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Accessible Emergency Notification and Communication:
State of the Science Conference

Conference Speaker Biographies received

Art Botterell

Marcia Brooks

Jacqueline Du Bois

Kevin Colwell

Jane K. Fernandes

Larry Goldberg

Judy Harkins

Cheryl Heppner

Gregory Hlibok

Michael D. Maddix

Steve Marzolf

Diane Morton

Carl Pramuk

Ken Putkovich

Janina Sajka

Paul J. Singleton

Mike Starling

Daniel W. Sutherland

Gregg C. Vanderheiden

Art Botterell has more than thirty years experience in emergency communications and information systems and mass media. He has served on the national Emergency Response Team of the Federal Emergency Management Agency (FEMA) and with the California Governor's Office of Emergency Services. More recently he has served as a consultant to the U.S. Department of Homeland Security and various other public- safety, emergency-management and homeland security agencies in the U.S. and abroad.

Mr. Botterell has taught crisis communications practices and systems at FEMA's Emergency Management Institute and the California Specialized Training Institute, and has written and lectured extensively in the U.S. and abroad. He was the architect of the Common Alerting Protocol (CAP) data standard and a founding Trustee of the Partnership for Public Warning. He is also a Research Associate of the Centre for Policy Research in Science and Technology at Simon Fraser University in Vancouver, British Columbia.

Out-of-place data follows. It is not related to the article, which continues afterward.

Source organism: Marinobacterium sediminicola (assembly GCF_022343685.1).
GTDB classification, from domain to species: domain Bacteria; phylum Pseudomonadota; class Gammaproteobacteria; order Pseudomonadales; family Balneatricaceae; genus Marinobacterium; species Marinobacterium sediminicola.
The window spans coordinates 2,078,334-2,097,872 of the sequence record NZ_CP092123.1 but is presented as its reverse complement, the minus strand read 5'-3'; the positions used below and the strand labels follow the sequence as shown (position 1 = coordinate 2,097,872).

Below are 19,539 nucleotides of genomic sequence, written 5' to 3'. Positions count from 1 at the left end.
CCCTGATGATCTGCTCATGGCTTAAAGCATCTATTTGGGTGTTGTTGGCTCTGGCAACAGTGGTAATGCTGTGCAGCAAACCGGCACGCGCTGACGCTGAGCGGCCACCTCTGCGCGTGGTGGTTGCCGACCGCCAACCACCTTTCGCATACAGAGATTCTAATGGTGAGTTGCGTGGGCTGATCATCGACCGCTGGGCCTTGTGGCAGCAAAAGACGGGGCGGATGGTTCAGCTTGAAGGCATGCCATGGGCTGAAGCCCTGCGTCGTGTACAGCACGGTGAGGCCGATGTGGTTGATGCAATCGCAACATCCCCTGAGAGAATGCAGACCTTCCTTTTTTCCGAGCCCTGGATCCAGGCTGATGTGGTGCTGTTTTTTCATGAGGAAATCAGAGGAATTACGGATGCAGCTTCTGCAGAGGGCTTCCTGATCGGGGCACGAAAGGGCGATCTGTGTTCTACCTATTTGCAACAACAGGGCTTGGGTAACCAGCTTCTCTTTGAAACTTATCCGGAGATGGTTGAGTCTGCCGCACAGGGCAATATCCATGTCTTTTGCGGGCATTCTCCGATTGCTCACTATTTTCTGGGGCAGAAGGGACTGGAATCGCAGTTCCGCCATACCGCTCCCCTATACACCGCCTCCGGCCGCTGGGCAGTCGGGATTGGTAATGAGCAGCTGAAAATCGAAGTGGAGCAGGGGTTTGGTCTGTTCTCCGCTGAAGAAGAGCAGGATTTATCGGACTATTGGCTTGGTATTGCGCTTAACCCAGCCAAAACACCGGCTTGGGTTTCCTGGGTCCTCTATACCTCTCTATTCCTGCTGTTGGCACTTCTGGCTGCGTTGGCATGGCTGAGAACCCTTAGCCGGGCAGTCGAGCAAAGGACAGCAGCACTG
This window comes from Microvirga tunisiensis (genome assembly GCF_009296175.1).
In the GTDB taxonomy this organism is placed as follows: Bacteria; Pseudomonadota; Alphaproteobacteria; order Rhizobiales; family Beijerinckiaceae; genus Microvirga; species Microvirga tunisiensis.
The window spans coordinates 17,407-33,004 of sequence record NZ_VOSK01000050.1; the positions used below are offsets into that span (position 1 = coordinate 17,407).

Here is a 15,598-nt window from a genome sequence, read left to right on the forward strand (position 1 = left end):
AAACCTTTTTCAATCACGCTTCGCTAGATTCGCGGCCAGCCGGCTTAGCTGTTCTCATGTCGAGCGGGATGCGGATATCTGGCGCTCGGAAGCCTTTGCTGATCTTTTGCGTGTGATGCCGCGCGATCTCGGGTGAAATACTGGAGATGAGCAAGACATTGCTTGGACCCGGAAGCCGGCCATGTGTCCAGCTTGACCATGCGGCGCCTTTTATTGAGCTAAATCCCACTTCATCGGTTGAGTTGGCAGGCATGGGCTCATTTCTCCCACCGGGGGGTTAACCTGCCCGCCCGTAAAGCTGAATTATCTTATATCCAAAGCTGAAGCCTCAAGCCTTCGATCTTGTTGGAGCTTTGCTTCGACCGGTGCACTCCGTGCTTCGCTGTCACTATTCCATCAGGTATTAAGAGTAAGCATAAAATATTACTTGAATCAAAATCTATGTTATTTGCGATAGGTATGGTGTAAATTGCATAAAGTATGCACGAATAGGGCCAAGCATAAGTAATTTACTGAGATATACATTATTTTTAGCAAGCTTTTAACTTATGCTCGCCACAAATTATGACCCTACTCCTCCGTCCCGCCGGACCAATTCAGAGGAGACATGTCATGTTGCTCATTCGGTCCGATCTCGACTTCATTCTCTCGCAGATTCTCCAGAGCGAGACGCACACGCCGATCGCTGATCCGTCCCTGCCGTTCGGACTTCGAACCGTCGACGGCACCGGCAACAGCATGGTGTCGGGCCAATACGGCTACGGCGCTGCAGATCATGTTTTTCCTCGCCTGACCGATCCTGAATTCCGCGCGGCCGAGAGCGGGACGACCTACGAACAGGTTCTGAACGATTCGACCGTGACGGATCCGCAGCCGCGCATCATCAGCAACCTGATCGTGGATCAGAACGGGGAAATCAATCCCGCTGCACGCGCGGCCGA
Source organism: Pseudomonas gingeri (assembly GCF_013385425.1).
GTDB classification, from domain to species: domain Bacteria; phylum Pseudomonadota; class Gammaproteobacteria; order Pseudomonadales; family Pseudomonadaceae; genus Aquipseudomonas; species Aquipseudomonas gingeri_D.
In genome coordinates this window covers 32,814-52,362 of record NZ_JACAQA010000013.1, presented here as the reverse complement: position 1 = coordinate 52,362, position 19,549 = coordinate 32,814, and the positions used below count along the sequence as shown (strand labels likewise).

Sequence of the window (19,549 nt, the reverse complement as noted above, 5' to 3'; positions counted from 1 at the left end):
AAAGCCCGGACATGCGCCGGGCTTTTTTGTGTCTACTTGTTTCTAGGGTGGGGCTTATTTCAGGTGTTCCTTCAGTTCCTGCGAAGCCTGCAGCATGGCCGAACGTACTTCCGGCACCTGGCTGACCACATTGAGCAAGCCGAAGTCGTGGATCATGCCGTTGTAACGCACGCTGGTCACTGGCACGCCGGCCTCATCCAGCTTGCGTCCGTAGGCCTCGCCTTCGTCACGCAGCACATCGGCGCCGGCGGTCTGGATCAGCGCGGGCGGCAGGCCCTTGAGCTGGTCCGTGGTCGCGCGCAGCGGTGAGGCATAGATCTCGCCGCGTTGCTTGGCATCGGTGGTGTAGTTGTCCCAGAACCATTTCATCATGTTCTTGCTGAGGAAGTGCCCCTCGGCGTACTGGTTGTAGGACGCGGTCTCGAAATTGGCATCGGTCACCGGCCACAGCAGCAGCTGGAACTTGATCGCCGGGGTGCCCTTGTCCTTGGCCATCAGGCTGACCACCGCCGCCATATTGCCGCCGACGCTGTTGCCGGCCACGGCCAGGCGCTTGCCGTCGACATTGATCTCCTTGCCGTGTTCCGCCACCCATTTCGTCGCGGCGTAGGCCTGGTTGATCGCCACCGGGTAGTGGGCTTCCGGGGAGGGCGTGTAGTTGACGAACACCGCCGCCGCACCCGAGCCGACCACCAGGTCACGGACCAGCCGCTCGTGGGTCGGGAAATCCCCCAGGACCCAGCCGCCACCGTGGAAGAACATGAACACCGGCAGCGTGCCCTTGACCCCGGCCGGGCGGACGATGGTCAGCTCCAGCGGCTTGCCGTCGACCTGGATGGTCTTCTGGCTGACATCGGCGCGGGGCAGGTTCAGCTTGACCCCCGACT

Marcia Brooks is Project Director for the WGBH National Center for Accessible Media, and for WGBH Information Technology. She currently leads the grant project "Access to Emergency Alerts for People with Disabilities", funded by the Department of Commerce's Technology Opportunities Program (TOP). She previously led a grant from the Corporation for Public Broadcasting to develop PBCore, a shared metadata standard for public broadcasting. Ms. Brooks served as a senior strategist at a leading Internet marketing agency, consulting for clients including America Online and Lockheed Martin. She has held various management positions at the Public Broadcasting Service (PBS), and led the development of e-mail and intranet services for the nation's public television stations. She has also consulted for National Public Radio (NPR). Ms. Brooks has a B.A. in Mass Communications from the University of Massachusetts.